I was blown away by this show. OK, I confess I have a bit of a ‘thing’ about Anglo-Saxon history and an obsession with art and artefacts from the period which spans the departure of the Romans and the arrival of the Normans. We’re looking at the years from around 500 to 1066 so it’s big chunk of time. For years this period has been regarded by historians as the ‘dark ages’, simply because it’s a big ask to find objects which have survived from those years but the things that we can see show that life in the Anglo-Saxon lands were far from dark and definitely not boring.
At the press preview for this new show at the British Library I loved the enthusiasm of the curator, Dr Claire Breay and her team who have spent years preparing this show. They’ve assembled items from the Library’s own impressive collection of books, manuscripts and documents and mingled them with sensational loans from museums, galleries, cathedrals and collection from elsewhere in the British Isles and further afield. What you come away with is a sense of the rich creativity, inventiveness and skills of the people of Anglo-Saxon Kingdoms. Yes, there were wars and invasions and lots of local skirmishes. It’s clear that this period must have been pretty tumultuous to live through – and being a woman would have been challenging. However, you soon discover that it was time of intense evolution, innovation and excitement and clearly set down the foundations for the interesting and multi-faceted island race which we remain today.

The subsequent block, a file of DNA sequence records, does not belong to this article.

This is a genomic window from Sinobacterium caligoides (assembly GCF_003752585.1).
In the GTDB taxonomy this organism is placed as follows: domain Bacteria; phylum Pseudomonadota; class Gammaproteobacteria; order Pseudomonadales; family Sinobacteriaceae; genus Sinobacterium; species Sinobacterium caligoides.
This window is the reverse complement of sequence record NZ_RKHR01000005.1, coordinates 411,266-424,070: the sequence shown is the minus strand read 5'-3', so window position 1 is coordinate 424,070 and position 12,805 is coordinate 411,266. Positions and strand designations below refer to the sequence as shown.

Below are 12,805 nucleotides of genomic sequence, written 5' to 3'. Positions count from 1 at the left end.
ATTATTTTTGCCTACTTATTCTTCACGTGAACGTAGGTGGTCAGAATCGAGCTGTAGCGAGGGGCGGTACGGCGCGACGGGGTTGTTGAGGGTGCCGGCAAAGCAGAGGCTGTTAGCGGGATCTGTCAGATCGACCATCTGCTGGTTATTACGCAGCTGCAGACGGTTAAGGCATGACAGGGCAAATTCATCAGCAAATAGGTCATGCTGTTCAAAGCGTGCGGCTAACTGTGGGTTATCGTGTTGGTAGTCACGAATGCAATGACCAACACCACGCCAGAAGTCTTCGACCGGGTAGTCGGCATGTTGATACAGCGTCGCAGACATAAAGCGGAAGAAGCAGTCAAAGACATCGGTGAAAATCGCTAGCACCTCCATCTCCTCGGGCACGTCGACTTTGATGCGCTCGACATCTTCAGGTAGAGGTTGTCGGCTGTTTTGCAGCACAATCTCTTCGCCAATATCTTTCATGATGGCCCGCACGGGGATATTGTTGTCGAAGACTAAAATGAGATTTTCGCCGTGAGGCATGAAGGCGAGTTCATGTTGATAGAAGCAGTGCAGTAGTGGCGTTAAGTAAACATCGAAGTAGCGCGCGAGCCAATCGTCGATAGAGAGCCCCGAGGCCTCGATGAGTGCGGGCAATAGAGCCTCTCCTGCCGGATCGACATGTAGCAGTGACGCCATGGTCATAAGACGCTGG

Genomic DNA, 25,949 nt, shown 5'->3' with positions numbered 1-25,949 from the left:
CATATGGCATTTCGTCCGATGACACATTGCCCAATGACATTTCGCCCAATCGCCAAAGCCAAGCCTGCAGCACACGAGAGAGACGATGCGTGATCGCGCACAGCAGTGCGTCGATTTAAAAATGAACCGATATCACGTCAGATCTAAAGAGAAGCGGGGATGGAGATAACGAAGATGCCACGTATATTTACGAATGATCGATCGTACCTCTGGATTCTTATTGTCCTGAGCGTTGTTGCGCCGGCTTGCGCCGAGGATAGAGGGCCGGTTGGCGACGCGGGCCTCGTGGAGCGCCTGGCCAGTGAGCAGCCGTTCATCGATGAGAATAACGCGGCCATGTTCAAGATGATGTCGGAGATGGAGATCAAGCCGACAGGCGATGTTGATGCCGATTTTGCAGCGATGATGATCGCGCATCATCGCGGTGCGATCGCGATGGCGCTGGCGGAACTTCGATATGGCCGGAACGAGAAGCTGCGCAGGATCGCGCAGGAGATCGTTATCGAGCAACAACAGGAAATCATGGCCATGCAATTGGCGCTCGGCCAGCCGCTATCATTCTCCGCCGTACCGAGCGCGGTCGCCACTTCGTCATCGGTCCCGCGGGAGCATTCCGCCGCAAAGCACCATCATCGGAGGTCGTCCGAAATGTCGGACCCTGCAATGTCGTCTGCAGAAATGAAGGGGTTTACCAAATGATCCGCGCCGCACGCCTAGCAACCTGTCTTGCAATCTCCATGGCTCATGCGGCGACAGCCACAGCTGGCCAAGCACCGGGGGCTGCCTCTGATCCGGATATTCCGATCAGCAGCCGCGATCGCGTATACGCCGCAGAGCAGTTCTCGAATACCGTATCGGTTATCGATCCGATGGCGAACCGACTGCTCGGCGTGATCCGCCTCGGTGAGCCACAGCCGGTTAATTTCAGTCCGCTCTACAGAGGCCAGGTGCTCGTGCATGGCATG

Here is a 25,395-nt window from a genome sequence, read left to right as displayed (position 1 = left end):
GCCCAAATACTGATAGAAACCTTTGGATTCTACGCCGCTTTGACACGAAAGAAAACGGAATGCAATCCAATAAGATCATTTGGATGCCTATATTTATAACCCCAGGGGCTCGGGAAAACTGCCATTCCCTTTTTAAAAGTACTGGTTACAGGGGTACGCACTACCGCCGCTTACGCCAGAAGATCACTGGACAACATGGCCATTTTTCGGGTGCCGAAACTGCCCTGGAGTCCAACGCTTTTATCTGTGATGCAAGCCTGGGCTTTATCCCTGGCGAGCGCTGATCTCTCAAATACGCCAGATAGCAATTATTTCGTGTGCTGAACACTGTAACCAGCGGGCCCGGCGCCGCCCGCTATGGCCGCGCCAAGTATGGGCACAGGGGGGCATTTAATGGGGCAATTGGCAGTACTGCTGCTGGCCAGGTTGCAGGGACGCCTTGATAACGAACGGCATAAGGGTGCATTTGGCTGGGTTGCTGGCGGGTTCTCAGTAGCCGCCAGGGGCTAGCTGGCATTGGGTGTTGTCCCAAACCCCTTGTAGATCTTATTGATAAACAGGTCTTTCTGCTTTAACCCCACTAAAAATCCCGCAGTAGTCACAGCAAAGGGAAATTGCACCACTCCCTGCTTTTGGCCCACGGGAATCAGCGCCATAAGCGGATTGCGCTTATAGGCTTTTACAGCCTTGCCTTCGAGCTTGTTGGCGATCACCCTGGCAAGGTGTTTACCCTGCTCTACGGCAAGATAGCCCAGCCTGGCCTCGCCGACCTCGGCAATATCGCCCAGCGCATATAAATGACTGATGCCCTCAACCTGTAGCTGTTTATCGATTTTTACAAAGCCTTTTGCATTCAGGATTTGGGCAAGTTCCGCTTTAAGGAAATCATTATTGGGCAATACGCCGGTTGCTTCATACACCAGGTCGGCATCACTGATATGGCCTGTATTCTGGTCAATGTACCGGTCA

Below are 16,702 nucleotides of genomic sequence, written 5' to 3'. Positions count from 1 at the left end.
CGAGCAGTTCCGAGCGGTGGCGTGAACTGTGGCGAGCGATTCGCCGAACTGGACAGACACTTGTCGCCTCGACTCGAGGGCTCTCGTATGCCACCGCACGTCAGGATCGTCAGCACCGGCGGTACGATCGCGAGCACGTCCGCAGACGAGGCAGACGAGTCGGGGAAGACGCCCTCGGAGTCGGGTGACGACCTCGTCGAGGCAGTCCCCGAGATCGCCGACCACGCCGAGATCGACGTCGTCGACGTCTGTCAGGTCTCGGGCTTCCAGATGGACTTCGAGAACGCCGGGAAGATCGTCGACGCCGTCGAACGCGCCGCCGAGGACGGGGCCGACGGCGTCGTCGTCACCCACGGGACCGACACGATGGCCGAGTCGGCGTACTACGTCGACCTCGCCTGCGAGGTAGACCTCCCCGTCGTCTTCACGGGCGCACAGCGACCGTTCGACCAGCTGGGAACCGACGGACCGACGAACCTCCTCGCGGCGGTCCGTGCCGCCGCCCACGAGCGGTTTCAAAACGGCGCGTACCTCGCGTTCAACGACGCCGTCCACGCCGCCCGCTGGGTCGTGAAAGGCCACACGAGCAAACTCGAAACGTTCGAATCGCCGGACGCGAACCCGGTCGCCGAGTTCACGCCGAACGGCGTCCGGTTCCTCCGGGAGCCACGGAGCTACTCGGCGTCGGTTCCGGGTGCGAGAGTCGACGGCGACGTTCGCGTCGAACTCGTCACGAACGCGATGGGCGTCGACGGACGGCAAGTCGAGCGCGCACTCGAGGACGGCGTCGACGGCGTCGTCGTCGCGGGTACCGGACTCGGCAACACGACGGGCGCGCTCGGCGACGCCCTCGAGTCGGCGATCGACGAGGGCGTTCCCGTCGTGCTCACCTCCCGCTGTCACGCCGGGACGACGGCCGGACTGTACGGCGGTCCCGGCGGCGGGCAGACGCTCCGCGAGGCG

I’ve long been an admirer of King Alfred, not just because his story was one of my favourite Ladybird books as a child. His reign, (871- 99) was a vastly important time in terms of unifying the warring factions within Anglo-Saxon England, establishing the idea of education for children, establishing that English rather than Latin should be used for administration and developing international links, trade and shared knowledge.
Always on the hunt for portraits, I was impressed to see that King Aethelstan (924 – 39), grandson of Alfred, features in the earliest known contemporary image of a king within a manuscript. Here he is shown presenting a book to the Community of St Cuthbert, established at Chester-le-Street, Co Durham. Aethelstan was prodigious giver of books and promoter of education; we have lot to thank him for.
It’s a joy to peruse the glorious illuminated bibles and manuscripts and revel in the fabulous colours of the paint and the gleaming gold.
I liked an example of the first ever letter – you can tell is was a letter because it was folded up a special way.
I absolutely adored the Lichfield Angel. This sculpture (thought to date from the 660s) was excavated from beneath the nave of Lichfield Cathedral in 2003. If you didn’t know it was so old you might possibly imagine it had been made by one of last century’s sculptors such as Eric Gill or Jacob Epstein – it is sensational.
If you’ve never seen the Doomsday book, then here it is, in all it’s weighty glory, on loan from the National Archives in Kew – the most comprehensive glimpse of life in an organised, wealthy and very desirable country. It’s also remarkable to learn that William the Conqueror commissioned this great record on Christmas Day 1085 and it was completed by 1st August 1086 – extraordinary.
This is very much a ‘once in a generation’ opportunity to see so many treasures from this period in one place and beautifully displayed. The show is open until 19 February 2019 and well worth visiting.